Remember, if you live in the Bay area:  Elizabeth and I are doing our first live recording of the podcast! January 21, Brava Theater, we hope to see you. Info and tickets here.  We’ll have two outstanding guests, Nir Eyal and Jake Knapp. Plus Elizabeth and I have planned special little treats, and you also get a copy of Better Than Before with your ticket.

     

    As always, thanks to our terrific sponsors

    Visit Framebridge.com — a terrific way to get your art and photos framed, in a super easy and affordable way. Use the code HAPPIER at checkout to get 20% off your first Framebridge order. Shipping is free.

    Also check out Stamps.com. Want to avoid post-office pain, and buy and print official U.S. postage for any letter or package, right from your own computer and printer? Visit Stamps.com to sign up for a no-risk trial, plus a $110 bonus offer — just enter the promo code HAPPIER.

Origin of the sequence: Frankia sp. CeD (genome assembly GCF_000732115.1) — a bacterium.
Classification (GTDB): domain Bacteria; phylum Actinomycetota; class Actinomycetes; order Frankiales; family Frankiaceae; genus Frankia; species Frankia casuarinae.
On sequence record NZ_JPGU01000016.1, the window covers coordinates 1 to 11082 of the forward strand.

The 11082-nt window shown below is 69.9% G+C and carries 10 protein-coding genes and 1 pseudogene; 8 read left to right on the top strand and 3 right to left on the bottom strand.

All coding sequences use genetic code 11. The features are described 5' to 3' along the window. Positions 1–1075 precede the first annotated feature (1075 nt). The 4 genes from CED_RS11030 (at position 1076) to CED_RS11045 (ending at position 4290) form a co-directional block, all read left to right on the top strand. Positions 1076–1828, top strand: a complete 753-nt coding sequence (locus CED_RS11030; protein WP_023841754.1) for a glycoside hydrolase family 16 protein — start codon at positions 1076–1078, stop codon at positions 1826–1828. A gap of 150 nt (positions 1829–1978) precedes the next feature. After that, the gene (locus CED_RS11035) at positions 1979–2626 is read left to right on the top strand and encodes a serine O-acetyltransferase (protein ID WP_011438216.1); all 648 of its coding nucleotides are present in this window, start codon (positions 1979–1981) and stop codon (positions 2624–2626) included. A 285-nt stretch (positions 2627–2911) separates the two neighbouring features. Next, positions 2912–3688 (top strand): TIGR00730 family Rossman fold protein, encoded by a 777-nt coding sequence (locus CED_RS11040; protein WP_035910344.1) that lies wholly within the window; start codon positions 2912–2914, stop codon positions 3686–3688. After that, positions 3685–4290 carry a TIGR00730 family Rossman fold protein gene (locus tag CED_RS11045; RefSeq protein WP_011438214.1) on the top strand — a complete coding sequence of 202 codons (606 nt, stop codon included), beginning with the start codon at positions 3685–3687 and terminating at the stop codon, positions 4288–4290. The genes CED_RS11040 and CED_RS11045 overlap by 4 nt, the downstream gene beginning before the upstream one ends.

1pixHappier Podcast #46

    We love hearing from listeners

     

    To sign up for my free monthly newsletter, text me at 66866 and enter the word (surprise) “happier.“ Or click here.

    If you enjoyed the podcast, please tell your friends and give us a rating or review. Click here to tell your friends on Twitter.

    Listeners really respect the views of other listeners, so your response helps people find good material. (Not sure how to review? Instructions here; scroll to the bottom.)

    1pix

    How to Subscribe

    If you’re like me (until recently) you’re intrigued by podcasts, but you don’t know how to listen or subscribe. It’s very easy, really. Really.  To listen to more than one episode, and to have it all in a handier way, on your phone or tablet, it’s better to subscribe. Really, it’s easy.

    Want to know what to expect from other episodes of the podcast, when you listen toHappier with Gretchen Rubin?” We talk about how to build happier habits into everyday life, as we draw from cutting-edge science, ancient wisdom, lessons from pop culture—and our own experiences (and mistakes).  We’re sisters, so we don’t let each other get away with much!

    HAPPIER listening!